They were first used as gifts of friendship and then for trade. Native Americans soon became particularly adept at beadwork and glass beads were used to adorn many different articles of clothing and used to decorate sashes, garters, belts, knife sheaf, cradles and many types of bags and pouches.
Glass Beads Fact Sheet
- Glass Beads Fact 1: Before glass beads became readily available as trade items Native Americans made their jewelry and adornments from the natural resources that were available to them such as stones, animal bones, seeds, shells, and porcupine quills
- Glass Beads Fact 2: Great use was made of the ornaments and Native Indians became highly skilled at beadwork, which they used to decorate every type of clothing from tunics, dresses, skirts, blouses and capes. Even belts and garters had beadwork, as did every type of pouch and bag that was used
- Glass Beads Fact 3: Early records show that the Mohawk tribe had glass beads by 1616
- Glass Beads Fact 4: This type of decoration originated in Venice, Italy, the glass making center of Europe.
- Glass Beads Fact 5: They were transported across North America to traders by pony-pack trains and were given the nickname of "pony beads". They were also referred to as 'Hudson's Bay Beads' as the biggest trading company.
- Glass Beads Fact 6: They were highly prized at first but as they became increasingly common their value decreased
- Glass Beads Fact 7: They became a highly desirable commodity because they replaced the shell and stone beads that required extensive amounts of time to produce
- Glass Beads Fact 8: They came in many different sizes, colors and shapes. Various beading techniques were developed by individual tribes and patterns and designs contained many motifs and symbols that could be attributed to each tribe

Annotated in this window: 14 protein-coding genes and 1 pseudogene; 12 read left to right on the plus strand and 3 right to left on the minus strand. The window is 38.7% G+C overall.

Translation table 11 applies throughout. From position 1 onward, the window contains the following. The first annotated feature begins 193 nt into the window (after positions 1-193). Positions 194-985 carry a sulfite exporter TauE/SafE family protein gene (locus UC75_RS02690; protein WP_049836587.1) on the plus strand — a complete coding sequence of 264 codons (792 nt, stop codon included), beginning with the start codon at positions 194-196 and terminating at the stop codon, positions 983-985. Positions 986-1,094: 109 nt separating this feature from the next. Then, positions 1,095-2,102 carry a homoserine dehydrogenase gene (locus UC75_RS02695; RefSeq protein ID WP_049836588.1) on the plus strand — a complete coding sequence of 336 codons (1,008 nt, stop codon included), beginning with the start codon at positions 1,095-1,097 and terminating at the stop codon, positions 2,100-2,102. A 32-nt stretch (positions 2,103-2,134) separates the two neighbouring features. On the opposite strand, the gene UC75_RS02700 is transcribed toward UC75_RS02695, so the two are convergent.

- Glass Beads Fact 9: The colors included different shades and hues of red, white, green, yellow, black and blue
- Glass Beads Fact 10: The tribes of the Great Plains and the Southwest created beadwork that featured geometric motifs
- Glass Beads Fact 11: The Woodland and Northwest Coast tribes created floral designs on their beadwork
- Glass Beads Fact 12: Beadwork was first used to decorate Deerskin clothing but as trade increased it was used to decorate clothes made with Trade Cloth
- Glass Beads Fact 13: The techniques applied to beadwork included weaving or "loom beading", stringing, knotting and netting
- Glass Beads Fact 14: The stitching methods included overlay and 'lazy stitching'
- Glass Beads Fact 15: The Crees, Nez Perce and the Blackfoot tribe favored striped designs. The dresses of the women featured long horizontal beadwork over the bodice and the sleeves
- Glass Beads Fact 16: Beadwork designs used by the Mandan, Arikara and Crows often featured the color yellow
- Beadwork Fact 17: The beadwork of the Sioux, Utes and Cheyenne often featured circles and triangular shapes
- Beadwork Fact 18: As time went by beadwork designs, motifs and patterns changed. Realist designs were adopted featuring horses, bison, human hands and people